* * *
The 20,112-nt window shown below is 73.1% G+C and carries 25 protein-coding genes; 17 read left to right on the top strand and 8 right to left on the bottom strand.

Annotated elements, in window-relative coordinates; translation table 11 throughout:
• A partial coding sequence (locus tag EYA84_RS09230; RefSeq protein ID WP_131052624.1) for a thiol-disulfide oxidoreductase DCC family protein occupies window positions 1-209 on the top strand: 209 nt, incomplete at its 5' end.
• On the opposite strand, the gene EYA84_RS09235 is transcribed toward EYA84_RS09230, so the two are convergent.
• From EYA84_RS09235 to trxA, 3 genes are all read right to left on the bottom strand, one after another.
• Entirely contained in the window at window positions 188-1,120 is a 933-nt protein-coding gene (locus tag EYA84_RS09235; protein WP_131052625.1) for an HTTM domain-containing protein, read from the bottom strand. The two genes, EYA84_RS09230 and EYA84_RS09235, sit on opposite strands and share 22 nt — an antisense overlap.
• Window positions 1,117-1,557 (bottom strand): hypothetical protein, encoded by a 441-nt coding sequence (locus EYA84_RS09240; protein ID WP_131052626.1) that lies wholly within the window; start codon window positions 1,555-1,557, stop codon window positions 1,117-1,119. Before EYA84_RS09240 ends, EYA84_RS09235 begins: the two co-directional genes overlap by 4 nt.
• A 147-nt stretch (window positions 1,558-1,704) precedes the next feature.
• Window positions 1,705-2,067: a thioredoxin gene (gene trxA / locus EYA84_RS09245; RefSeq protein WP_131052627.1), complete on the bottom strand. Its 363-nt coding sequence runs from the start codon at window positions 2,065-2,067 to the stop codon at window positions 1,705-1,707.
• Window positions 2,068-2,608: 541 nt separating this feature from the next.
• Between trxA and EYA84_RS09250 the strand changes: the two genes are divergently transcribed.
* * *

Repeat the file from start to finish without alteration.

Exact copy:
The 20,112-nt window shown below is 73.1% G+C and carries 25 protein-coding genes; 17 read left to right on the top strand and 8 right to left on the bottom strand.

Annotated elements, in window-relative coordinates; translation table 11 throughout:
• A partial coding sequence (locus tag EYA84_RS09230; RefSeq protein ID WP_131052624.1) for a thiol-disulfide oxidoreductase DCC family protein occupies window positions 1-209 on the top strand: 209 nt, incomplete at its 5' end.
• On the opposite strand, the gene EYA84_RS09235 is transcribed toward EYA84_RS09230, so the two are convergent.
• From EYA84_RS09235 to trxA, 3 genes are all read right to left on the bottom strand, one after another.
• Entirely contained in the window at window positions 188-1,120 is a 933-nt protein-coding gene (locus tag EYA84_RS09235; protein WP_131052625.1) for an HTTM domain-containing protein, read from the bottom strand. The two genes, EYA84_RS09230 and EYA84_RS09235, sit on opposite strands and share 22 nt — an antisense overlap.
• Window positions 1,117-1,557 (bottom strand): hypothetical protein, encoded by a 441-nt coding sequence (locus EYA84_RS09240; protein ID WP_131052626.1) that lies wholly within the window; start codon window positions 1,555-1,557, stop codon window positions 1,117-1,119. Before EYA84_RS09240 ends, EYA84_RS09235 begins: the two co-directional genes overlap by 4 nt.
• A 147-nt stretch (window positions 1,558-1,704) precedes the next feature.
• Window positions 1,705-2,067: a thioredoxin gene (gene trxA / locus EYA84_RS09245; RefSeq protein WP_131052627.1), complete on the bottom strand. Its 363-nt coding sequence runs from the start codon at window positions 2,065-2,067 to the stop codon at window positions 1,705-1,707.
• Window positions 2,068-2,608: 541 nt separating this feature from the next.
• Between trxA and EYA84_RS09250 the strand changes: the two genes are divergently transcribed.